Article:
CAN I come out, now? Is it all over? The years of belittling, confidence-sapping abuse of a foolish, feckless female by a monstrous bullying male that drove her to plunge a knife into his hideous hide and led me to seek solace among the sports chat on Radio Five.
Is Ambridge back to its normal, dozy daily tale of country folk with only the occasional rape, roof plunge and adulterous dalliance to trouble the listener and upset the animals?
If so, I’ll be heading happily back down to the farm; if not it’s midweek football on Radio Five for me, or an Archers-free Radio Four Extra instead of R4’s endless lunchtime-and-evening harping-on about Helen’s release from clink, followed by Classic FM as a Sunday morning alternative to the Archers Omnibus.
Yes, I’ve hated the last couple of years of the pension-age everyday tale of country folk which turned into a candidate for the psycho-criminologist’s couch soon after the arrival of the Titchener-Helen plotline.
I actually gave up listening six months ago or so, just after mad Helen the DIY Inseminator started wielding a knife as effectively as she once did a semen-filled Fairy Liquid bottle. If that’s the sort of life (and death) lesson you learn living among the agriculturals then it’s back to the Big Smoke for me, pronto!
It has, by the sound of it, been great drama, I’ll grant you. But in Ambridge?
I live in just such a north Northumberland village (Godzone, we call it) and you can take it from me that the most dramatic moments that have ruffled feathers in the last ten years came from the fox that loped brazenly down the road in broad daylight with one of Farmer Cairns’ chickens clamped in its grinning jaws, my falling through the greenhouse and demolishing £140 worth of newly-installed glass and the quad bike that went missing from the farmyard opposite my local pub.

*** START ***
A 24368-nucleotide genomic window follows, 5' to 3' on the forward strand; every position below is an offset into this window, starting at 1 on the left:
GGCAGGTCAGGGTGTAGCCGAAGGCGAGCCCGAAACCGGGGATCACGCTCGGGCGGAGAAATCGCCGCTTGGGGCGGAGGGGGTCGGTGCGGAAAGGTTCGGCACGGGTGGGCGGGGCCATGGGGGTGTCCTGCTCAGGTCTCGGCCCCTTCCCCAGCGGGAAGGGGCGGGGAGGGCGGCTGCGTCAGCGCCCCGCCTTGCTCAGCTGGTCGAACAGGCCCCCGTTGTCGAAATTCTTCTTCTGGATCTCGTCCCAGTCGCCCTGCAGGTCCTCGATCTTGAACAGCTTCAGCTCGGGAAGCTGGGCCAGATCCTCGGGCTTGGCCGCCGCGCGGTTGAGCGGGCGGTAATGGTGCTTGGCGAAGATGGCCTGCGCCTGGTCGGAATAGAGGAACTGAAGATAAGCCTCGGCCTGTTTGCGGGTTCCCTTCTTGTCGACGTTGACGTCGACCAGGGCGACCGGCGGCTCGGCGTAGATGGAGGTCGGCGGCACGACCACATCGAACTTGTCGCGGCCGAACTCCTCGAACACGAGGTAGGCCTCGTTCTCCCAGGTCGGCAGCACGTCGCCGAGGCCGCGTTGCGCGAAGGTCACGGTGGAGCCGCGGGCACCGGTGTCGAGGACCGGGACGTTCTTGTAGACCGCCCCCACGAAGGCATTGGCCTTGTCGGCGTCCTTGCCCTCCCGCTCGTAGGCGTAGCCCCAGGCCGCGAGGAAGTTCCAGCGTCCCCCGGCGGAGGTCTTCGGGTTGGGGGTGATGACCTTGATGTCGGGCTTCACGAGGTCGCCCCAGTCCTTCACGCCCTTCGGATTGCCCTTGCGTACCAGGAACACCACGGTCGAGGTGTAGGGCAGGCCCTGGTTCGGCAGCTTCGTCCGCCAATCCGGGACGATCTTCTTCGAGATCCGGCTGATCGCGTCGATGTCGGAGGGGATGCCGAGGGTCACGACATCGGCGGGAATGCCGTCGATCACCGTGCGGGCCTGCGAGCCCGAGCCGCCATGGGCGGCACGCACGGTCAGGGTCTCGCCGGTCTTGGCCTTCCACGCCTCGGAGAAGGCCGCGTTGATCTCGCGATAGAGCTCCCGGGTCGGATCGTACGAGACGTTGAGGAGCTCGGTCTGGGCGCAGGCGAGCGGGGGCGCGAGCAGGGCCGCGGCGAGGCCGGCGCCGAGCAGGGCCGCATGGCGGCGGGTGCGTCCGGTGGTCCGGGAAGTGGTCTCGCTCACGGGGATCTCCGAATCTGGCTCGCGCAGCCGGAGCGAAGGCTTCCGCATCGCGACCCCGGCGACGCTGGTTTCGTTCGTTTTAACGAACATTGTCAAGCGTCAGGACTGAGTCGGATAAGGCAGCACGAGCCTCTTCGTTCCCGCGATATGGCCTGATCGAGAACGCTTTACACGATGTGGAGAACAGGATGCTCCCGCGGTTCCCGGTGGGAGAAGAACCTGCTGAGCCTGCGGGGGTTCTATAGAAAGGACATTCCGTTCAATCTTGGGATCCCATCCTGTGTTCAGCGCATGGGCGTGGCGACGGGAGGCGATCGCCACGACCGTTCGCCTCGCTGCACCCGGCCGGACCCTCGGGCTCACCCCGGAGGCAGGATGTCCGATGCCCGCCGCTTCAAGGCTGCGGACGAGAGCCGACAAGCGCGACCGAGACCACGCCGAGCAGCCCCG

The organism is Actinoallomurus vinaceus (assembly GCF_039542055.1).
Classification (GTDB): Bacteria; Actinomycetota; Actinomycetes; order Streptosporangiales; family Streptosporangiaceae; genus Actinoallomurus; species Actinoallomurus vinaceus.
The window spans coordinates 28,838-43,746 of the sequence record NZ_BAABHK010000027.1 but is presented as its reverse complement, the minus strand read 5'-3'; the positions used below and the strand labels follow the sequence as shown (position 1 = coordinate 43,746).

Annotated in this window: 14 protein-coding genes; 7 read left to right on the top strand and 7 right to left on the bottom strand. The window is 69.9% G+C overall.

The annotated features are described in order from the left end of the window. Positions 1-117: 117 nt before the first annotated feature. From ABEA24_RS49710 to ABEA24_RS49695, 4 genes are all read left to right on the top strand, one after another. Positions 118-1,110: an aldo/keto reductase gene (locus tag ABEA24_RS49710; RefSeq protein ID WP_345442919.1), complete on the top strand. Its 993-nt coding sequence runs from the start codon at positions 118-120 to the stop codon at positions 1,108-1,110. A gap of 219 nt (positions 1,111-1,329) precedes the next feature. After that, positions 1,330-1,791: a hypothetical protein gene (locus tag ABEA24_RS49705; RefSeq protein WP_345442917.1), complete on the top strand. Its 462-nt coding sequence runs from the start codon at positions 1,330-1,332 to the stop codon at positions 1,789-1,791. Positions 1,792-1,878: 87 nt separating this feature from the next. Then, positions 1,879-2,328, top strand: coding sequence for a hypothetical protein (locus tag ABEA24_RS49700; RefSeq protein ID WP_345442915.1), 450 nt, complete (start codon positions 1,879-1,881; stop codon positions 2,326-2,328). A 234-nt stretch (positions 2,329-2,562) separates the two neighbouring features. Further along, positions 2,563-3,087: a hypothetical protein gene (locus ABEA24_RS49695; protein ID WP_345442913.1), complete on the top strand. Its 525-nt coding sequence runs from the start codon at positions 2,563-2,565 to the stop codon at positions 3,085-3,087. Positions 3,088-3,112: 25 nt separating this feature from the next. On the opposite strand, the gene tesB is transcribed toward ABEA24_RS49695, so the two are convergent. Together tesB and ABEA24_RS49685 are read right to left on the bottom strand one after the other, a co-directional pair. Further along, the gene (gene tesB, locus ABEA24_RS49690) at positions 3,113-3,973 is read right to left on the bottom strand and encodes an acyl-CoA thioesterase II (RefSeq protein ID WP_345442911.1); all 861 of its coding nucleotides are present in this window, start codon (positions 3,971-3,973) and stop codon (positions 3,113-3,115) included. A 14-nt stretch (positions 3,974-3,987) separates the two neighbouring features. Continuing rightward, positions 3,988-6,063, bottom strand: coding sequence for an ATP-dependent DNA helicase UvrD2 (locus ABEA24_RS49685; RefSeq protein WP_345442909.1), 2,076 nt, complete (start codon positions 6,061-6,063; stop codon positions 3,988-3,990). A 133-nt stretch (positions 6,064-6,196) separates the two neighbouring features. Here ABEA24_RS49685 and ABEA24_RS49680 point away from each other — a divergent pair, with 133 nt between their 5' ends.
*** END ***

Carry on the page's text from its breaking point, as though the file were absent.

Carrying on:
And that’s about it. No systematic social abuse, no rape, no baby-making with a squeezy bottle. At least, none of that stuff that anyone was owning up to.
My colleague Julian Cole calls it, approvingly, “clever writing, a story of cruel intimacy and Helen’s misery [that might] put some people off The Archers for ever”. True! I might well be one of them!
And I certainly draw the line at my learn-ed fellow columnist Barbara Dinsdale who believes that in “putting the problem is high on the agenda” The Archers has “done the country an incalculable service”.
She is correct in one way: this was a story that needed telling, a wrong that requires rooting out and dealing with.
But not by way of destroying a gentle, enjoyable listen like The Archers. Isn’t that what care services, the courts and Jeremy Kyle are there for?